Asqueroso is the common Spanish word meaning “disgusting.” ¡Qué asqueroso! is the common Spanish exclamation of disgust, as is its closely-related cousin, ¡Que asco!
Asqueroso (and asco) come from the Latin eschara, meaning, “scab” (which itself is from the Greek eskhara meaning the same).
From the same Latin (and Greek) root, we also get the English… scar.
So, in Spanish, something that is so disgusting literally scars you!
We can see the mapping in the s‑qu‑r of asqueroso to the s‑c-r of scar.
The Spanish demora means “delay” and comes from the Latin prefix de- with mora (“delay; hinderance.”)
From the same Latin root, we get two related English words: moratorium (a moratorium, after all, is just an indefinite delay!) and demure (someone who is demure or shy just delays in showing their responses!).
The m‑r root is visible clearly in all of these words.
Apretar (Spanish for “to squeeze”) comes from the Latin pectus, meaning, “chest.” Think of having a heart attack: your chest feels squeezed. It’s not a coincidence that doctors in the USA today still call a heart attack, angina pectoris — that is, “angina of the chest” since pectoral in English today still means “relating to the chest”! The p‑t maps to the p‑ct, with the ‑ct- just simplifying into its first ‑c- sound.
Related: see also Pecho/Pectoral. From the same pectus root, we see other interesting words, following the ch/ct pattern.
The Spanish for “cheap,” barato, and the English barter both come from the same root, the Old French barater, meaning, “to barter, cheat, deceive, haggle.”
The word, over time, lost most of its negative connotation in both languages — neither barato nor barter are particularly strong negative words — although both have that touch of uneasiness, that we try to feel we are better than.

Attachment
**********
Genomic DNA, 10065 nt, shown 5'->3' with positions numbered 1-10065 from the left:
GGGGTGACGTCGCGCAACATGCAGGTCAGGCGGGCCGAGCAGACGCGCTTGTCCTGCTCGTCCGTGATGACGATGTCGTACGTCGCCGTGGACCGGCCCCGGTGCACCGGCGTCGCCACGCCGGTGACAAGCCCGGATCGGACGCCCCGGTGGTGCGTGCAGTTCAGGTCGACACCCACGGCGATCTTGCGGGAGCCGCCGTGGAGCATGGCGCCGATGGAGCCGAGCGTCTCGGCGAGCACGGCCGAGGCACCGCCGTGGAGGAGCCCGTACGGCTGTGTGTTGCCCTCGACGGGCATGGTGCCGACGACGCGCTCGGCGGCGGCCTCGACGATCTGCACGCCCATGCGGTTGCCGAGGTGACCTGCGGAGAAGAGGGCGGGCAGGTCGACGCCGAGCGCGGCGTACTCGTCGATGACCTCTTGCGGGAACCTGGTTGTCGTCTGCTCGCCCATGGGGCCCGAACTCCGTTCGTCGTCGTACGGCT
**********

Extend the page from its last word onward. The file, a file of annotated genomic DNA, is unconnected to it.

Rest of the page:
The Spanish Acatar (meaning “to follow, obey, respect”) comes from the Latin captare, meaning “to capture, take hold of”. From that root, we get a few English words, including:
The c-℗t root is visible in all, although the ‑p- in the ‑pt- has been lost in a few variations.
Ubicar (Spanish for “to put somewhere” or “to place”) comes from the Latin ubi, meaning “where.”
From the Latin ubi, we get a bunch of location-related words in English, such as, ubiquitous — which actually means, “everywhere!” Something that is ubiquitous really is everywhere.
The u‑b-c of ubicar maps clearly to the u‑b-qu of ubiquitous.
Ceniza (Spanish for “ashes”) comes from the Latin cinis, meaning the same.
From the Latin root cinis, we get the English… cinder as well as incinerate. That makes sense: these are either the cause or the result of the process that causes ashes!
The most interesting part is.… this also explains why the Cinderella fairy tale, in Spanish, is called… Cenicienta!
We can see the c‑n root clearly in all these variations.
Gestación (“to develop”) comes from the Latin gestare (“to bear, carry, gestate”) from which we also get — not that surprisingly — the English word gestate. While the original word and the English version focused on developing a baby, in Spanish it has come to be used more broadly: like a business idea develops. The g‑st root is clearly visible in both words.
The Spanish caer, “to fall”, sounds weird to English ears. But it is closer than it sounds to many English words.
Caer comes from the Latin cadere — meaning “to fall, sink, die” — and the middle ‑d- was lost as Latin grew into Spanish.
From this same Latin root cadere, we get a bunch of English words — mostly that came from the Latin to English via French — including:
The relation between “five” in Spanish (cinco) and English is one of the more surprising relationships: they are indeed direct second cousins!
Both come from the same Proto-Indo-European root, *penkwe, meaning the same, five. (The greek for five also comes from the same: think about pentagon, for example).
The interesting part is this: the p- sound in Proto-Indo-European evolved into the Germanic and then English f- sound. Think about father and padre, for example or foot and pie. Five and cinco follow this pattern too, but in a more subtle way.
The Proto-Indo-European for the same, *penkwe, evolved into the Latin word for “five”: quinque. The qu- was pronounced in a hard way like a k- and then, as Latin evolved into Spanish, the k- was softened into the soft c- in cinco. So p- to k- to c-. You can see it through the similar sounds.
Indeed, the pattern is most obvious in the repetition of the sounds in both works cin-co as the c/k sound twice, at the start of each syllable. And the fi-ve as the f- sound (and its closely related, usually identical and often interchangeable sound of v-) at the start of each of its syllables as well.